In 2013, Moudafi and Al-Shemas [28] proved a weak convergence theorem for a simultaneous iterative algorithm to solve SEFPP (1.5). However, to employ this algorithm, we need to know a priori the norms (or at least estimates of the norms) of the bounded linear operators \(A_{1}\) and \(A_{2}\), which is in general not an easy work in practice. To overcome this difficulty, López et al. [22] presented a helpful iterative method for estimating the stepsizes, which do not need a priori knowledge of the operator norms for solving the split feasibility problems. In 2015, Zhao [36] extended the iterative method [22] for SEFPP (1.5). Very recently, Behzad et al. [8] have extended the iterative method [36] for SEHFPP (1.3)–(1.4).

Inspired by the works mentioned, in this paper, we consider SEEP (1.1)-(1.2) where the both bifunctions \(g_{1}\) and \(g_{2}\) are pseudomonotone, and SEHFPP (1.3)–(1.4) where the \(U_{1}\), \(U_{2}\) are quasinonexpansive mappings and \(V_{1}\), \(V_{2}\) are nonexpansive mappings in real Hilbert spaces. We propose an iterative scheme where the stepsizes do not depend on the operator norms for approximating a common solution of these problems. We further prove a weak convergence theorem for the proposed iterative scheme. We present a numerical example to justify the main result.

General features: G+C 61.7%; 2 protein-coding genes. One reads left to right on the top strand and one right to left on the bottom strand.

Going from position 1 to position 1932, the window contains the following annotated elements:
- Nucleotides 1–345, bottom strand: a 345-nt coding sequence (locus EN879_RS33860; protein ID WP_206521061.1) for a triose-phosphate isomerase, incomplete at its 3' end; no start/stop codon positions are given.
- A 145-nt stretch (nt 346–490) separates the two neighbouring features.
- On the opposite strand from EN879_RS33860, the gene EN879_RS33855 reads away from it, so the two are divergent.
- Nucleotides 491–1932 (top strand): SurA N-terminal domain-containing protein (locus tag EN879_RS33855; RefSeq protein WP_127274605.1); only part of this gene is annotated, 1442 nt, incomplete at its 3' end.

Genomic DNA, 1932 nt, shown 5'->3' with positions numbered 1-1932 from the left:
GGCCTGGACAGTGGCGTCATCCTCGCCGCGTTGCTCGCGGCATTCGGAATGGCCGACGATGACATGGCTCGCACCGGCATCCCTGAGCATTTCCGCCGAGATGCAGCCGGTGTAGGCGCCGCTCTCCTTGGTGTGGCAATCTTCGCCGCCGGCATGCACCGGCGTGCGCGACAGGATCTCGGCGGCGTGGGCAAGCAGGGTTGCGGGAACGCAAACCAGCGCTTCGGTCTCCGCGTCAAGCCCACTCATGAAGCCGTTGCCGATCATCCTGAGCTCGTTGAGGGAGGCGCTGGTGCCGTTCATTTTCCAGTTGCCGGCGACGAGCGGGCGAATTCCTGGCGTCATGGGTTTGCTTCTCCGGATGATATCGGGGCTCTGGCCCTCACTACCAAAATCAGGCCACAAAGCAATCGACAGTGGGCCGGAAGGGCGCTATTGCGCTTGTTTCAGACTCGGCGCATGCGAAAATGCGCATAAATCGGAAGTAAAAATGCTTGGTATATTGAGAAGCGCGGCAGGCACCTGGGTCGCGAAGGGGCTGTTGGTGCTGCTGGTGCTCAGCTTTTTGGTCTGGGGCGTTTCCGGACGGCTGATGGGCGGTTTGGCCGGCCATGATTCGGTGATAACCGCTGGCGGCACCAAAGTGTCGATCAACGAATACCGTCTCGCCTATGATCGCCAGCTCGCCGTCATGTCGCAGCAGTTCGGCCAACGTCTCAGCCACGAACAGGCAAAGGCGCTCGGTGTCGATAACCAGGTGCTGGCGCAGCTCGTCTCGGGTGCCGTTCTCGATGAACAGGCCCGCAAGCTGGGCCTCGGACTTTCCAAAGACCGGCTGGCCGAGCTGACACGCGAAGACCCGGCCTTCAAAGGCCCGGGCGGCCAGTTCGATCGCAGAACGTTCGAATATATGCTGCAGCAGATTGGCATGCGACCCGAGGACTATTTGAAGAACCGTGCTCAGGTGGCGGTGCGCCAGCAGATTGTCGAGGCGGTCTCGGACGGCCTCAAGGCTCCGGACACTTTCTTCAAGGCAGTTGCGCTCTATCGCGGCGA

Preliminaries

Let the symbols → and denote strong and weak convergence, respectively.

Definition 2.1

A mapping \(U_{1}:C_{1}\to C_{1}\) is said to be:

  1. (i)

    quasinonexpansive if, for any \(p_{1} \in \operatorname{Fix}(U_{1})\),

    $$ \Vert U_{1}x_{1}-p_{1} \Vert \leq \Vert x_{1}-p_{1} \Vert , \quad x_{1} \in C_{1}; $$
  2. (ii)

    monotone if

    $$ \langle U_{1}x_{1}-U_{1}y_{1}, x_{1}-y_{1} \rangle \geq 0, \quad x_{1}, y_{1} \in C_{1}; $$

Lemma 2.1

([13])

Let \(V_{1}:C_{1}\to C_{1}\) be a nonexpansive mapping on \(C_{1}\). Then \(V_{1}\) is demiclosed on \(C_{1}\) in the sense that if \(\{x_{1}^{k}\}\) converges weakly to \(x_{1}\in C_{1}\) and \(\{x_{1}^{k}-V_{1}x_{1}^{k}\}\) converges strongly to 0, then \(x_{1} \in \operatorname{Fix}(V_{1})\).

Definition 2.2

A bifunction \(g_{1}:C_{1}\times C_{1}\to \mathbb{R}\) is said to be:

  1. (i)

    strongly monotone on \(C_{1}\) if there exists a constant \(\gamma _{1} >0\) such that \(g_{1}(x_{1},y_{1})+g_{1}(y_{1},x_{1}) \leq -\gamma \|x_{1}-y_{1}\|^{2}\), \(x_{1},y_{1} \in C_{1}\);

  2. (ii)

    monotone on \(C_{1}\) if \(g_{1}(x_{1},y_{1})+g_{1}(y_{1},x_{1}) \leq 0\), \(x_{1},y_{1} \in C_{1}\);

  3. (iii)

    pseudomonotone on \(C_{1}\) if \(g_{1}(x_{1},y_{1})\geq 0 \Rightarrow g_{1}(y_{1},x_{1})\leq 0\), \(x_{1},y_{1} \in C_{1}\).